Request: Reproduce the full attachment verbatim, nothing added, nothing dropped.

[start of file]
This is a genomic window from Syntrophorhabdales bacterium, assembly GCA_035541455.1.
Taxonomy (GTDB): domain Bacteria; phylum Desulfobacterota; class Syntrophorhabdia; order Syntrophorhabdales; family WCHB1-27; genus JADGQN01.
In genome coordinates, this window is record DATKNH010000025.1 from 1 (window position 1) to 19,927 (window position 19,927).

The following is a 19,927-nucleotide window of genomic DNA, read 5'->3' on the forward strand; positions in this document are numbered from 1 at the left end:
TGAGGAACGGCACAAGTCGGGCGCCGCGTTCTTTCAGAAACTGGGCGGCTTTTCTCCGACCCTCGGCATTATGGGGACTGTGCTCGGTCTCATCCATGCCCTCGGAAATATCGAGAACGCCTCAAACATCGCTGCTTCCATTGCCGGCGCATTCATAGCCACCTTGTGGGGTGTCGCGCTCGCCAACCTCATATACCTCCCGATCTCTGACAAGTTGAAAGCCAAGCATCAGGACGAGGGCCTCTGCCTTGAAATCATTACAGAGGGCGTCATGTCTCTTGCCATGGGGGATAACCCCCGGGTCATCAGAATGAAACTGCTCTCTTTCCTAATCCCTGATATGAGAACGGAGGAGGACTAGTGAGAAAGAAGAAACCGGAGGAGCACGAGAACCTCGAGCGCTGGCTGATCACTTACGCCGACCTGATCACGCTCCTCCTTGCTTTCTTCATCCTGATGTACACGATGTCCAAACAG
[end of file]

This is a genomic window from Syntrophorhabdales bacterium, assembly GCA_035541455.1.
Taxonomy (GTDB): domain Bacteria; phylum Desulfobacterota; class Syntrophorhabdia; order Syntrophorhabdales; family WCHB1-27; genus JADGQN01.
In genome coordinates, this window is record DATKNH010000025.1 from 1 (window position 1) to 19,927 (window position 19,927).

The following is a 19,927-nucleotide window of genomic DNA, read 5'->3' on the forward strand; positions in this document are numbered from 1 at the left end:
TGAGGAACGGCACAAGTCGGGCGCCGCGTTCTTTCAGAAACTGGGCGGCTTTTCTCCGACCCTCGGCATTATGGGGACTGTGCTCGGTCTCATCCATGCCCTCGGAAATATCGAGAACGCCTCAAACATCGCTGCTTCCATTGCCGGCGCATTCATAGCCACCTTGTGGGGTGTCGCGCTCGCCAACCTCATATACCTCCCGATCTCTGACAAGTTGAAAGCCAAGCATCAGGACGAGGGCCTCTGCCTTGAAATCATTACAGAGGGCGTCATGTCTCTTGCCATGGGGGATAACCCCCGGGTCATCAGAATGAAACTGCTCTCTTTCCTAATCCCTGATATGAGAACGGAGGAGGACTAGTGAGAAAGAAGAAACCGGAGGAGCACGAGAACCTCGAGCGCTGGCTGATCACTTACGCCGACCTGATCACGCTCCTCCTTGCTTTCTTCATCCTGATGTACACGATGTCCAAACAG